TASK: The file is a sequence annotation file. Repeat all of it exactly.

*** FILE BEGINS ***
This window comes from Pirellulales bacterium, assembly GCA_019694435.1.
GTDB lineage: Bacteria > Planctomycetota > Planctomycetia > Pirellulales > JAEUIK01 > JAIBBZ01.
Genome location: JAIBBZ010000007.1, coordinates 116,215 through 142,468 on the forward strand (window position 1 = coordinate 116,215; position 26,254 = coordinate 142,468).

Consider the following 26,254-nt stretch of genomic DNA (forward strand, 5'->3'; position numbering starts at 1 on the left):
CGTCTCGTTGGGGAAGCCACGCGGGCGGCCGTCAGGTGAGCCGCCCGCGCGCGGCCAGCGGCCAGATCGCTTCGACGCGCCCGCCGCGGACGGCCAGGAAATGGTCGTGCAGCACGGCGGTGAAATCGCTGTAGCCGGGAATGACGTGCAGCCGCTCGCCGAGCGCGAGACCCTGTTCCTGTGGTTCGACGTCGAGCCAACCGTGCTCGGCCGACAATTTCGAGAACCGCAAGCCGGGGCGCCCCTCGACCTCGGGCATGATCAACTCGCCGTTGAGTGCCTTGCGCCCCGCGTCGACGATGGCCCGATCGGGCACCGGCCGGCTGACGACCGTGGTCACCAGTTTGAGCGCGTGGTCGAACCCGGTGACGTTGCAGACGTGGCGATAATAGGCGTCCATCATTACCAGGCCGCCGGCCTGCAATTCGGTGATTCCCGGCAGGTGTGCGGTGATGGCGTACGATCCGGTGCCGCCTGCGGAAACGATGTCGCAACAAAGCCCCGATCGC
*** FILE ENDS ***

This window comes from Pirellulales bacterium, assembly GCA_019694435.1.
GTDB lineage: Bacteria > Planctomycetota > Planctomycetia > Pirellulales > JAEUIK01 > JAIBBZ01.
Genome location: JAIBBZ010000007.1, coordinates 116,215 through 142,468 on the forward strand (window position 1 = coordinate 116,215; position 26,254 = coordinate 142,468).

Consider the following 26,254-nt stretch of genomic DNA (forward strand, 5'->3'; position numbering starts at 1 on the left):
CGTCTCGTTGGGGAAGCCACGCGGGCGGCCGTCAGGTGAGCCGCCCGCGCGCGGCCAGCGGCCAGATCGCTTCGACGCGCCCGCCGCGGACGGCCAGGAAATGGTCGTGCAGCACGGCGGTGAAATCGCTGTAGCCGGGAATGACGTGCAGCCGCTCGCCGAGCGCGAGACCCTGTTCCTGTGGTTCGACGTCGAGCCAACCGTGCTCGGCCGACAATTTCGAGAACCGCAAGCCGGGGCGCCCCTCGACCTCGGGCATGATCAACTCGCCGTTGAGTGCCTTGCGCCCCGCGTCGACGATGGCCCGATCGGGCACCGGCCGGCTGACGACCGTGGTCACCAGTTTGAGCGCGTGGTCGAACCCGGTGACGTTGCAGACGTGGCGATAATAGGCGTCCATCATTACCAGGCCGCCGGCCTGCAATTCGGTGATTCCCGGCAGGTGTGCGGTGATGGCGTACGATCCGGTGCCGCCTGCGGAAACGATGTCGCAACAAAGCCCCGATCGC